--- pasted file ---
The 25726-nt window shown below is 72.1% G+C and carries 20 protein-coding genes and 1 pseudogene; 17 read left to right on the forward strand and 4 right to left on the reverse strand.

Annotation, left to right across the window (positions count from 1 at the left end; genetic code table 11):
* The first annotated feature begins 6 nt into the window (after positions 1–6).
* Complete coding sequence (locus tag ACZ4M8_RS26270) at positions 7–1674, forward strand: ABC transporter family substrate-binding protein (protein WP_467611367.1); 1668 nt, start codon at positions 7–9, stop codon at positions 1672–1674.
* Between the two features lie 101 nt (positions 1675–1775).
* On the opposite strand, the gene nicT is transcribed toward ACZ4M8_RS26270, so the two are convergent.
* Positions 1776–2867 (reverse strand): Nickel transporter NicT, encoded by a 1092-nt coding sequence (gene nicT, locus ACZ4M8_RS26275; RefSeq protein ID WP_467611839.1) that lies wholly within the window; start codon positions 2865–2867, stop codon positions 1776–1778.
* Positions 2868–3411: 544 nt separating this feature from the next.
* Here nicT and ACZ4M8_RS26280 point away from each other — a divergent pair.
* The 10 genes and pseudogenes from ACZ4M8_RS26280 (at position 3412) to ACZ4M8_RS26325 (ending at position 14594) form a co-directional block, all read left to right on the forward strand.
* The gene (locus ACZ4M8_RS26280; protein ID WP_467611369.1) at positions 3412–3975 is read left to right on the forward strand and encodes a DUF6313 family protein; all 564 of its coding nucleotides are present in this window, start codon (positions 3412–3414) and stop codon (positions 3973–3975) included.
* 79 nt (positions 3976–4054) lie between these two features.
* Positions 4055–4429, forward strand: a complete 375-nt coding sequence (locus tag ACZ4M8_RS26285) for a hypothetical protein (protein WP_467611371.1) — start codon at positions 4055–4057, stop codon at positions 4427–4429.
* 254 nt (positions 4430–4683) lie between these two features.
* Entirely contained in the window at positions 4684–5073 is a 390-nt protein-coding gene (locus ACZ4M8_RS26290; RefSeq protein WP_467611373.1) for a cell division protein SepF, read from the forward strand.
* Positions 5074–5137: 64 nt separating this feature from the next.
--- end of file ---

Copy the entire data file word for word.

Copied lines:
The 25726-nt window shown below is 72.1% G+C and carries 20 protein-coding genes and 1 pseudogene; 17 read left to right on the forward strand and 4 right to left on the reverse strand.

Annotation, left to right across the window (positions count from 1 at the left end; genetic code table 11):
* The first annotated feature begins 6 nt into the window (after positions 1–6).
* Complete coding sequence (locus tag ACZ4M8_RS26270) at positions 7–1674, forward strand: ABC transporter family substrate-binding protein (protein WP_467611367.1); 1668 nt, start codon at positions 7–9, stop codon at positions 1672–1674.
* Between the two features lie 101 nt (positions 1675–1775).
* On the opposite strand, the gene nicT is transcribed toward ACZ4M8_RS26270, so the two are convergent.
* Positions 1776–2867 (reverse strand): Nickel transporter NicT, encoded by a 1092-nt coding sequence (gene nicT, locus ACZ4M8_RS26275; RefSeq protein ID WP_467611839.1) that lies wholly within the window; start codon positions 2865–2867, stop codon positions 1776–1778.
* Positions 2868–3411: 544 nt separating this feature from the next.
* Here nicT and ACZ4M8_RS26280 point away from each other — a divergent pair.
* The 10 genes and pseudogenes from ACZ4M8_RS26280 (at position 3412) to ACZ4M8_RS26325 (ending at position 14594) form a co-directional block, all read left to right on the forward strand.
* The gene (locus ACZ4M8_RS26280; protein ID WP_467611369.1) at positions 3412–3975 is read left to right on the forward strand and encodes a DUF6313 family protein; all 564 of its coding nucleotides are present in this window, start codon (positions 3412–3414) and stop codon (positions 3973–3975) included.
* 79 nt (positions 3976–4054) lie between these two features.
* Positions 4055–4429, forward strand: a complete 375-nt coding sequence (locus tag ACZ4M8_RS26285) for a hypothetical protein (protein WP_467611371.1) — start codon at positions 4055–4057, stop codon at positions 4427–4429.
* 254 nt (positions 4430–4683) lie between these two features.
* Entirely contained in the window at positions 4684–5073 is a 390-nt protein-coding gene (locus ACZ4M8_RS26290; RefSeq protein WP_467611373.1) for a cell division protein SepF, read from the forward strand.
* Positions 5074–5137: 64 nt separating this feature from the next.